It was his way of saying Limerick have a bit to go before they claim another title at this level. In the past few years he took great pleasure in seeing Limerick doing well at minor and U21 level. What made him even more happy was seeing Kyle Hayes on the team and making such progress. Only recently he was delighted to see Barry O’Connell joining Kyle on the senior hurling panel.

Last year Kildimo Pallaskenry won the Intermediate hurling title and Michael Coughlan saw everyone of those games.

He was really pleased to see how this young bunch of players made such great progress. He said, “Those lads have the ability to go all the way to senior”

They might not be aware of the significance of those words because Michael Coughlan didn’t hand out praise unless it was warranted and from him that was a major compliment.

Michael Coughlan saw some of the greats of Limerick hurling play. We spent hours going through them and lets just say we didn’t always agree on the outcome of who the best players were but for him players like, Cregan, Hartigan, Grimes, McKenna and Tynan were to the fore.

He enjoyed Richie Bennis, they would meet through work and Richie would always be having a go at him. Deep down he had great time for Bennis. He would say he had nerves of steel when it mattered most. Referring of course to the coolness of the Patrickswell man who landed the match winning score in the 1973 Munster final.

When Limerick footballers were going well he followed them everywhere. He took great enjoyment from the courage they showed against some of the best teams. He loved how Kerry played and had so much time for Mick O’Dwyer but when Limerick stated to emerge he was so proud of those men who did most of their talking on the pitch.

To me the people that work at volunteer level are the unsung and many times the unseen heroes of the GAA and community life. Mike Coughlan was very much a man of action. He didn’t look for praise and he definitely didn’t look for any rewards. He helped his club and his parish because they both meant a great deal to him.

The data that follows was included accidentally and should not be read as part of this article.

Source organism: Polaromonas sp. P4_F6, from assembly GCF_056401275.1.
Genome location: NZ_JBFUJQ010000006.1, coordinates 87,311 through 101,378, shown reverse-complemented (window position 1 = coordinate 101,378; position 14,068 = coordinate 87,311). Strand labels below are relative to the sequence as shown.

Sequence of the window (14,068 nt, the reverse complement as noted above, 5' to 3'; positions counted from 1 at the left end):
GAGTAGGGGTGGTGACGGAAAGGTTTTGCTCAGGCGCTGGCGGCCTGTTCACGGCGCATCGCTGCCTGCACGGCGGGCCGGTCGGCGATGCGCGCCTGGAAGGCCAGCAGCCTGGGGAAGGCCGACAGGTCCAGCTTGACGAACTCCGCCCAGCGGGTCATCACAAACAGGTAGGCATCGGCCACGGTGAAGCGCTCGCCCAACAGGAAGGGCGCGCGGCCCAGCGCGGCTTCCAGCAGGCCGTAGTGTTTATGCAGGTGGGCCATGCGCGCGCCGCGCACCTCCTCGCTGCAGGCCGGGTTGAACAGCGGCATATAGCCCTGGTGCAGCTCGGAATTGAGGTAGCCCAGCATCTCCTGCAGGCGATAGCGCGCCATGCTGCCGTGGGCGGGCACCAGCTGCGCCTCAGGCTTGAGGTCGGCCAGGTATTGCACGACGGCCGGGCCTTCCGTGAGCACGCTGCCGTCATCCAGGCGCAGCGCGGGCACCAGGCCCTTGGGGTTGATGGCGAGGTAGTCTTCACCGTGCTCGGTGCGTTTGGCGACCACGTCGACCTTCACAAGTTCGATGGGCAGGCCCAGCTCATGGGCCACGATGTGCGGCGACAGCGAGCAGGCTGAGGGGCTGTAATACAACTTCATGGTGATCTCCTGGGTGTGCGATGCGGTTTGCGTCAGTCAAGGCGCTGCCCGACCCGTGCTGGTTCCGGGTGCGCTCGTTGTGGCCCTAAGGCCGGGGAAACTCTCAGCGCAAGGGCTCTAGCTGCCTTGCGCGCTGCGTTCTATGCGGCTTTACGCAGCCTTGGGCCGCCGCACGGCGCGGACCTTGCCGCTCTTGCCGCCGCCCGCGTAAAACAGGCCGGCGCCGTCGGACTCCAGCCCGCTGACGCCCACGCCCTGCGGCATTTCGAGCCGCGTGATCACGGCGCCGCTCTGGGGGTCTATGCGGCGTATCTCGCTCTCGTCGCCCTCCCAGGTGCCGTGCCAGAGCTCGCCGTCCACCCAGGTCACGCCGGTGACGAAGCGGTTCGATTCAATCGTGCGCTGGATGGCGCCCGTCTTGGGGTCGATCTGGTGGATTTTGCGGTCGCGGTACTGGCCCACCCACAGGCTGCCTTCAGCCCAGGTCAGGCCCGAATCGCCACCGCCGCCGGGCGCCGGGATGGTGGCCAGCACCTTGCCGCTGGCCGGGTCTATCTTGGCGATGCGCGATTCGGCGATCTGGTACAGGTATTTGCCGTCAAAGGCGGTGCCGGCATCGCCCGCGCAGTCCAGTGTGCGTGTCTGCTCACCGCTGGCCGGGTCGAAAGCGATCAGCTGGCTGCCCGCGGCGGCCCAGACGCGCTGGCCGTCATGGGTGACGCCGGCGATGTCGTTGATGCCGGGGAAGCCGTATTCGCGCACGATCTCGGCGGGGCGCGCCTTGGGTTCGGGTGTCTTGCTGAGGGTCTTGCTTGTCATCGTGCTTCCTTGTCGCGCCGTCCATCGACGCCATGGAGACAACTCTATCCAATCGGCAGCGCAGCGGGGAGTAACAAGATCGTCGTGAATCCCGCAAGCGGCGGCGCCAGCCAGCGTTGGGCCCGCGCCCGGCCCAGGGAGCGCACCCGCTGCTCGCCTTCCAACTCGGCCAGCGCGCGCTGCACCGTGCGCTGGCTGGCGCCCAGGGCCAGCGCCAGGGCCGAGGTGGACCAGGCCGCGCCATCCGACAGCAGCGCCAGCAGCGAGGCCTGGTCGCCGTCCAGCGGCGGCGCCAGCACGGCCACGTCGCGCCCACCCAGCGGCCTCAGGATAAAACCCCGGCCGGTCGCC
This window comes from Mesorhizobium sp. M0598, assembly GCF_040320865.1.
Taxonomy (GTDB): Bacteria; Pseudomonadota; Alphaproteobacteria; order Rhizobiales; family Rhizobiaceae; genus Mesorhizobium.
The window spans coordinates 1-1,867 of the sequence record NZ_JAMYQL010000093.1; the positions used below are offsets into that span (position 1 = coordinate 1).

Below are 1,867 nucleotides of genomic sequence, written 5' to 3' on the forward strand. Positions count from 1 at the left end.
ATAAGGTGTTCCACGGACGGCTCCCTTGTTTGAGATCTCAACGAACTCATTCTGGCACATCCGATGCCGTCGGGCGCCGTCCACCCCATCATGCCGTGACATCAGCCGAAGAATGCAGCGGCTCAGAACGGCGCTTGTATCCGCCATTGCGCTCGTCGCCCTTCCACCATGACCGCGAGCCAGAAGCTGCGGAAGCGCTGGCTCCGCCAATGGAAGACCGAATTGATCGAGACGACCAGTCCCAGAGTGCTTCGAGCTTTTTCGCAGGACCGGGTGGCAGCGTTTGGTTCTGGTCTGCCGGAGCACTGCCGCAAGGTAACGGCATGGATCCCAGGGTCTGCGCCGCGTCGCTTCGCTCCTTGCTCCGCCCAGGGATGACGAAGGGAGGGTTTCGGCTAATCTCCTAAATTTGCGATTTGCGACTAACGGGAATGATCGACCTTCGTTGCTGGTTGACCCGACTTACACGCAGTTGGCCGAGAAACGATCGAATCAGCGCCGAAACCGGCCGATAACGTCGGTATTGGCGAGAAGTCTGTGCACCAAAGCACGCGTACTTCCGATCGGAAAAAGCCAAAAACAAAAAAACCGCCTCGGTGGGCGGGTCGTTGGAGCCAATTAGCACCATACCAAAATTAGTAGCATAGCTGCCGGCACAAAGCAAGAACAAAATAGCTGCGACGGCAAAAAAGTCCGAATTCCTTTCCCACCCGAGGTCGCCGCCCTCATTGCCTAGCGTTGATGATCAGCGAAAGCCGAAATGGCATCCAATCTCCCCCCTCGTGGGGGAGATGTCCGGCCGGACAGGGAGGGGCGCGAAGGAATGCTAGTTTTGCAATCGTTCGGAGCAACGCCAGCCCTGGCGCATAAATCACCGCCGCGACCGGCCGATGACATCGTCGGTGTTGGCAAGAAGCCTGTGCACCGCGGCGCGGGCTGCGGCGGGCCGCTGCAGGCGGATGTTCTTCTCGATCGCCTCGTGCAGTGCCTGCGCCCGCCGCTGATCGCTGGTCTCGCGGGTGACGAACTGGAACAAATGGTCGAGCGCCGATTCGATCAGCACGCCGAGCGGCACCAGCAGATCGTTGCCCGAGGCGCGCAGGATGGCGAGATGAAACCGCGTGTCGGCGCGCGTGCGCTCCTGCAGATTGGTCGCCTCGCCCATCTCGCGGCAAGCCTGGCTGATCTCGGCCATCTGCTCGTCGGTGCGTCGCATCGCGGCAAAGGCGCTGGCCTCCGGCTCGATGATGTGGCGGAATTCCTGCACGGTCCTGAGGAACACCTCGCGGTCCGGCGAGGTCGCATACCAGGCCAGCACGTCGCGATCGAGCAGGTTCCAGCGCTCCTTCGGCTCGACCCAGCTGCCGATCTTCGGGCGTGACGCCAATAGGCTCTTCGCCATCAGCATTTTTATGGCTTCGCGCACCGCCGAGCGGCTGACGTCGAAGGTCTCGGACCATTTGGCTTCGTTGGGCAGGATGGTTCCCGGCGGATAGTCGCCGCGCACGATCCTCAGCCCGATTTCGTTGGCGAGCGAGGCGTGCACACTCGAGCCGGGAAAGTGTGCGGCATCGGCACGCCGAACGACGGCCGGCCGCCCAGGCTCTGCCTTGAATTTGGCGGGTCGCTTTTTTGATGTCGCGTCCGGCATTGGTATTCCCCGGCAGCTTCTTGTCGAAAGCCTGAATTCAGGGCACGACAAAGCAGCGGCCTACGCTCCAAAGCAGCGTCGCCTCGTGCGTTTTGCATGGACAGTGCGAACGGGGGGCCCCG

People like Mike Coughlan made the GAA what it is, yes it has changed a fair bit and he didn’t like the way things are going now particularly in Croke Park but deep down the love of ones parish was very important to him.

Many fine players that were taken to games at underage level by him went onto play hurling for Kildimo for years.

For more than five hours they stood in the street of Pallaskenry to pay respects to him. He never really knew just how popular he was. He would never show his emotions too much but he would have been very happy with such an attendance.

When Michael Coughlan retired from official work, it lasted only a few weeks. Olive O’Brien was the then Principal of the local National school and with some efforts secured his services as caretaker. It was a telling move. His labours far exceeded the rewards.

The young and the old attended his removal and with tears in their eyes they stood in his honour. The National School and the GAA club provided a guard of honour, a way of saying thank you for all he had done.

The former American President Abraham Lincoln once said, “I like to see a man proud of the place in which he lives. I like to see a man live that his place will be proud of him.” Those words truly apply to Michael Coughlan.

Michael was a man of great honesty and humility and he will be greatly missed by his parish and community. Most of all he will be missed by his family.

To his wife Kathleen, daughter Mary and son William I offer my sincere sympathy. I am sure his call to God's Kingdom was rapid and I am sure St Peter was there to greet him.

As he passed through the gates it’s fairly certain that Michael Coughlan might have said, “Those gates could do with a rub of paint.”